Risk Management Challenges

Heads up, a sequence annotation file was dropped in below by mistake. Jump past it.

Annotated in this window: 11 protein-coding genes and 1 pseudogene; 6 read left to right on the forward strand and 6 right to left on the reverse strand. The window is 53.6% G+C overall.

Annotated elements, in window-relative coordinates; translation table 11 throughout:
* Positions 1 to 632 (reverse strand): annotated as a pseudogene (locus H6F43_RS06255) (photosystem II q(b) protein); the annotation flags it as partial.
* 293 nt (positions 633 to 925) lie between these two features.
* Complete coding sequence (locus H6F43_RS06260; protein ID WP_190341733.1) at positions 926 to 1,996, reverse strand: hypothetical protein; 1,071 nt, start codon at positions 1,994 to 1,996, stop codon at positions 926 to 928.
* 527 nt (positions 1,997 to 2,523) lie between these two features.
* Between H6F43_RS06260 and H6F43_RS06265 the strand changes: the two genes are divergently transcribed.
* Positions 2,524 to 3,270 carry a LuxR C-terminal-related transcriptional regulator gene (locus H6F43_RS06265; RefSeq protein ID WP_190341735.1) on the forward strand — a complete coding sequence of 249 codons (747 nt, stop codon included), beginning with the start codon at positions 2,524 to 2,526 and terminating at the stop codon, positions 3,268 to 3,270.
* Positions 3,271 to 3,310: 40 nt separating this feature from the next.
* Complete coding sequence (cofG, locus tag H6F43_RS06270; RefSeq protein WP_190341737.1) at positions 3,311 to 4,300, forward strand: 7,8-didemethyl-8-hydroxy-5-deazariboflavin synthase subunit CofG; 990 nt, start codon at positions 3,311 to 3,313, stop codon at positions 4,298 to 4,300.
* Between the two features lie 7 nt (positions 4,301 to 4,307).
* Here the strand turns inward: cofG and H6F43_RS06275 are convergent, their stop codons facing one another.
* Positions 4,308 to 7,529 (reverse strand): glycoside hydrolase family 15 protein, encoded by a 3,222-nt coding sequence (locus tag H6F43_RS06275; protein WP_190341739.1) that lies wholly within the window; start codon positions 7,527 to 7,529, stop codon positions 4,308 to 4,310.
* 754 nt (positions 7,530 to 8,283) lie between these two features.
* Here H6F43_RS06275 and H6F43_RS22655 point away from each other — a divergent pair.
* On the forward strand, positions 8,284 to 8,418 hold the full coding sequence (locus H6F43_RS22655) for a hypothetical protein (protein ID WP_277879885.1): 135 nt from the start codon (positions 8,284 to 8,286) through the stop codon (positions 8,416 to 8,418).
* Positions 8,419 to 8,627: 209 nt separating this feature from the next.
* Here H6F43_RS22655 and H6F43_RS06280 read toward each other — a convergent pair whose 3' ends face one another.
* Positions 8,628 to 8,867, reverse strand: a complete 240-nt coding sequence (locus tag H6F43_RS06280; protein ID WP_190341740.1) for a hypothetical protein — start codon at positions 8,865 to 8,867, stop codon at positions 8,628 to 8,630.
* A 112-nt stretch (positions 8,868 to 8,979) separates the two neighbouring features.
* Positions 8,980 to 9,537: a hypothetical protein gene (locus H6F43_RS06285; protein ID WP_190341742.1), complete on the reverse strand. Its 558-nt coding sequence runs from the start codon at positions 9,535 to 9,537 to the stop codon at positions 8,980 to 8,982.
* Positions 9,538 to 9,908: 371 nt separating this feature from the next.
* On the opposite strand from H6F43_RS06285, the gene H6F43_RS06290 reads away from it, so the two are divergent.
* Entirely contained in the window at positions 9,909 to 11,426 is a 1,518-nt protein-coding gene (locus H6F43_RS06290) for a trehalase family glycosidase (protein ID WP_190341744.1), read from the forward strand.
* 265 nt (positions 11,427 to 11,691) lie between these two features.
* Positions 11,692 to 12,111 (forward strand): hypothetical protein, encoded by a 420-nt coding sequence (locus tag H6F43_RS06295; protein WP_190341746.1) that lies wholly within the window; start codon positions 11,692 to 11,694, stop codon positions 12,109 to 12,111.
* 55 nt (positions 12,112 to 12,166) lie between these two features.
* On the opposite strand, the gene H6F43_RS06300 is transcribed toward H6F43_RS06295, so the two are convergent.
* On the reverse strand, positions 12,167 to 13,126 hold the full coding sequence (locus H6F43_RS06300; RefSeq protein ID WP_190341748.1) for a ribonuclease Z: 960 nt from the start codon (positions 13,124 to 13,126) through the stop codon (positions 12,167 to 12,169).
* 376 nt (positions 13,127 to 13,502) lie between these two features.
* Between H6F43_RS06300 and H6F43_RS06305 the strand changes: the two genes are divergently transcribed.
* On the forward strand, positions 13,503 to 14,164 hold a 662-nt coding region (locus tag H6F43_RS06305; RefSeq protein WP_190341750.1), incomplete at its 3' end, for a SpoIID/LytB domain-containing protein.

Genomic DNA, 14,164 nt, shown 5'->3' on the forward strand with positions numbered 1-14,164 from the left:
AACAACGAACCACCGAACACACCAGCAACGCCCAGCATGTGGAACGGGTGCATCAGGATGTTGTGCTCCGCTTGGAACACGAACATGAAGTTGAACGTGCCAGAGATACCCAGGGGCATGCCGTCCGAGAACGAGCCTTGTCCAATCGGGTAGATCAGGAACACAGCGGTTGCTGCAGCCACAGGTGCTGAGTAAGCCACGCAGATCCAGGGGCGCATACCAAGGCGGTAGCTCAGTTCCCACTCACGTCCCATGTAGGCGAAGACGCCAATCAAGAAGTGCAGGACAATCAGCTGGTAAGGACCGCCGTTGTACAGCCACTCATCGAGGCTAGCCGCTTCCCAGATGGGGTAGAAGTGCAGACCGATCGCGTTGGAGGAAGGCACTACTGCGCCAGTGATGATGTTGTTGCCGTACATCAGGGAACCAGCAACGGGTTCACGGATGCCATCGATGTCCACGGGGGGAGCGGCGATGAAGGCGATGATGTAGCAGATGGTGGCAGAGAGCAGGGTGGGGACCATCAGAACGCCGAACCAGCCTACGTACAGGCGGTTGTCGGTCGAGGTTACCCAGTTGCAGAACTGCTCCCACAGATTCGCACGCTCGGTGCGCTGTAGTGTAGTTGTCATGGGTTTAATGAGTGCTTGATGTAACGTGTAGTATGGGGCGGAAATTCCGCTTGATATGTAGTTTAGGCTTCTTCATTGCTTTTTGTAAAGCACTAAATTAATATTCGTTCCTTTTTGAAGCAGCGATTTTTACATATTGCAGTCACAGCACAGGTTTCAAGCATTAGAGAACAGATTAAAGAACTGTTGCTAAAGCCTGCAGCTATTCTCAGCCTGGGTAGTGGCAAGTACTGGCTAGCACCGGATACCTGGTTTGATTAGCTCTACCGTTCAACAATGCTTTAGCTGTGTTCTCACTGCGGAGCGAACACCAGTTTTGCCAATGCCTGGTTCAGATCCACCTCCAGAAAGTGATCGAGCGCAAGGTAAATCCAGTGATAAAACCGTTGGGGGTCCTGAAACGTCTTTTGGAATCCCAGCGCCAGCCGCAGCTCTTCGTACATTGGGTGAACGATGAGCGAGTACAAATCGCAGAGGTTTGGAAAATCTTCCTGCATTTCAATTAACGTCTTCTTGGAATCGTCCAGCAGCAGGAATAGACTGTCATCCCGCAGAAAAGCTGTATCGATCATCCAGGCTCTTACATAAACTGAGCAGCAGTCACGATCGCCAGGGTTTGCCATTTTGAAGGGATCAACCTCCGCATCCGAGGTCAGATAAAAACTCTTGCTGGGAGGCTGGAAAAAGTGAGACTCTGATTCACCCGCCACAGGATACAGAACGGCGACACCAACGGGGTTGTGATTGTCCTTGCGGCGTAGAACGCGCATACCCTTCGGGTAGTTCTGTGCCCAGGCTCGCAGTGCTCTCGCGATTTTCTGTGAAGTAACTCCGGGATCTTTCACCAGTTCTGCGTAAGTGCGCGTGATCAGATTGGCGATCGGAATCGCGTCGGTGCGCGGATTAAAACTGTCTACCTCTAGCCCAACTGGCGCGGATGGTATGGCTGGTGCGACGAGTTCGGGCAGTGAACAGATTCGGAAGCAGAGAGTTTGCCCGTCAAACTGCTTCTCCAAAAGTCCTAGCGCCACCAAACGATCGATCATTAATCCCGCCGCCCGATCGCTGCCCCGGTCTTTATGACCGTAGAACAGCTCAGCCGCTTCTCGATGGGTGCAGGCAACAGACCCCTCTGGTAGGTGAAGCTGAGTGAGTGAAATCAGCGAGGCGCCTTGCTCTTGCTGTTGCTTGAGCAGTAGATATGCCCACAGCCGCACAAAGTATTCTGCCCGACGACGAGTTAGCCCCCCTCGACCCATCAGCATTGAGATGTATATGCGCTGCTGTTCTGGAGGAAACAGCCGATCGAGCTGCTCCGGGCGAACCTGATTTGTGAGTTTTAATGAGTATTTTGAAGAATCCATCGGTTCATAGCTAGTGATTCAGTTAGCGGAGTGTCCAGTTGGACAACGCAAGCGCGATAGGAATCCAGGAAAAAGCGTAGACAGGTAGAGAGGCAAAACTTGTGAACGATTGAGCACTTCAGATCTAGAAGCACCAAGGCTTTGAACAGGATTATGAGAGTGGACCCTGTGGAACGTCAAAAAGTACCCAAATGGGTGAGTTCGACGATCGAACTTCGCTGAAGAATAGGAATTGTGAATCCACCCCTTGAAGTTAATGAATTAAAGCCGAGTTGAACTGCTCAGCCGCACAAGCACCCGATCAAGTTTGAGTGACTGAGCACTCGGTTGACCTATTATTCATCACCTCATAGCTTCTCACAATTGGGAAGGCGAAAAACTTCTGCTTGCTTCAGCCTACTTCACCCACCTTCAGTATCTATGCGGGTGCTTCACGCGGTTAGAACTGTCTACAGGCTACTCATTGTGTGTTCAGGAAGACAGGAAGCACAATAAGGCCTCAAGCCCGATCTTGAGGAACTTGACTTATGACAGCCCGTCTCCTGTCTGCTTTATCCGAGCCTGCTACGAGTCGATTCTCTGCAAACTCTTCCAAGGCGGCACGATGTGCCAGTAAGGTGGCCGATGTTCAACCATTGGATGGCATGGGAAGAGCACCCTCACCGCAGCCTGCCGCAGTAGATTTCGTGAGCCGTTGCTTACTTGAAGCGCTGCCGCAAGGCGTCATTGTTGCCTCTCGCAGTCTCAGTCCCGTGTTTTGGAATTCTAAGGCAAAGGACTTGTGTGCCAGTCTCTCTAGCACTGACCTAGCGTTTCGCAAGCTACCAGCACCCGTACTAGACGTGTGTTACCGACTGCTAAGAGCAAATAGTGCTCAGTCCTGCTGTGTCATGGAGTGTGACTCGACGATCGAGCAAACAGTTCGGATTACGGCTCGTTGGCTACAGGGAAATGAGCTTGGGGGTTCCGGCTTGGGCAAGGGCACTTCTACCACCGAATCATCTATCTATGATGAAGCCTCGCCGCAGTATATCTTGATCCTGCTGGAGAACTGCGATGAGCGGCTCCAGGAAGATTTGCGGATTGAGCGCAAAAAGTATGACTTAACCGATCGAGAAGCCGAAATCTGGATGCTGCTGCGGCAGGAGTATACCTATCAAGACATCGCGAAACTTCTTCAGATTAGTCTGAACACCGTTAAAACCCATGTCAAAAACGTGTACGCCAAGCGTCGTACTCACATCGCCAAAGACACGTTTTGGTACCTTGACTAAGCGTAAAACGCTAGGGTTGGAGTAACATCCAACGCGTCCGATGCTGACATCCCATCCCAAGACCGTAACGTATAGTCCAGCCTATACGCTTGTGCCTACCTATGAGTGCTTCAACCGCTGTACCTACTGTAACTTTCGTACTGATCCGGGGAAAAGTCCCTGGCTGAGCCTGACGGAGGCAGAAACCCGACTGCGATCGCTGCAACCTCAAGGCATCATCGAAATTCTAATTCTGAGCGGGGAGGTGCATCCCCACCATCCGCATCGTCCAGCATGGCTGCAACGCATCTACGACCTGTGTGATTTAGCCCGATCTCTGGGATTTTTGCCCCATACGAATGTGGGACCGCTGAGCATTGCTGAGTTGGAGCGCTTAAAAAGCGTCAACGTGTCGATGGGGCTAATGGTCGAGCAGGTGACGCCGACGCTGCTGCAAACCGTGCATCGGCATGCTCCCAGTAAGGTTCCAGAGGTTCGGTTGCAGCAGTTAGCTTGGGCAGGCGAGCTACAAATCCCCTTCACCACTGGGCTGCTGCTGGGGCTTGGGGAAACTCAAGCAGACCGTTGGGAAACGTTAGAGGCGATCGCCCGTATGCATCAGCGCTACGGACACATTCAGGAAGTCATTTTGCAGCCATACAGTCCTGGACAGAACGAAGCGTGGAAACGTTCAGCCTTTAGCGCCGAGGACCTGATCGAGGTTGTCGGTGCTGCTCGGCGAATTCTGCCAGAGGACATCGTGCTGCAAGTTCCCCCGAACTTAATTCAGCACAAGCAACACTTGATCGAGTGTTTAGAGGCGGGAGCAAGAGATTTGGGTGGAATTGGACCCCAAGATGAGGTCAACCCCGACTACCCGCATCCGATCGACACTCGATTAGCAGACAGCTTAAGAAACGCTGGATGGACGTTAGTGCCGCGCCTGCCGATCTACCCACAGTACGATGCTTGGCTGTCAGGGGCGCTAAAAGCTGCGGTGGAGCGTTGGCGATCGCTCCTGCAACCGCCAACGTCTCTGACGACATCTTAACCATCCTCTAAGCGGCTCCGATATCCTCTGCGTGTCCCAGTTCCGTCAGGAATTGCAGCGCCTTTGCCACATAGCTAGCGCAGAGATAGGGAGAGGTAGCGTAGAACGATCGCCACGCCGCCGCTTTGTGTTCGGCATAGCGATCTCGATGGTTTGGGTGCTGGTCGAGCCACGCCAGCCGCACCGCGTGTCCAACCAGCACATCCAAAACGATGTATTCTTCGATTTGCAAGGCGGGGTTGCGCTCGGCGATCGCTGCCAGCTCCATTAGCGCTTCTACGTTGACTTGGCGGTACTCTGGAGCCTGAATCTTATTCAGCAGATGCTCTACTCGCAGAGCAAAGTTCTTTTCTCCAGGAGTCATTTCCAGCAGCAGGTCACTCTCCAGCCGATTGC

As mentioned, one of the main challenges facing LEGO’s supply management is lack of effective risk management strategies. Risk management refers to the process of calculating and evaluating financial risks alongside the identification of procedures with the ability to avoid or limit their effects. In supply chain, risk is the only constant and thus, managing it should be a priority for business. The risk faced by this company comes in the form of demand volatility. It should be noted that the end users of LEGO’s products are children without an understanding of the concept of client loyalty. Unlike mature clients who put factors such as the years a company has served them into account, LEGO’s clients only use products from this company if they meet the entertainment level they yearn for. Currently, the company is focused on using data to predict client behavior as well as morphing needs and demands. The gaming world is diverse and factors such as technological advancements and cheaper technological advancements have made it easier for clients to access online games on the phones, laptops, and computers. This has further affected LEGO’s business in the sense that children today chose to play online games as opposed to playing with traditional toys, which for a long time were the company’s main product.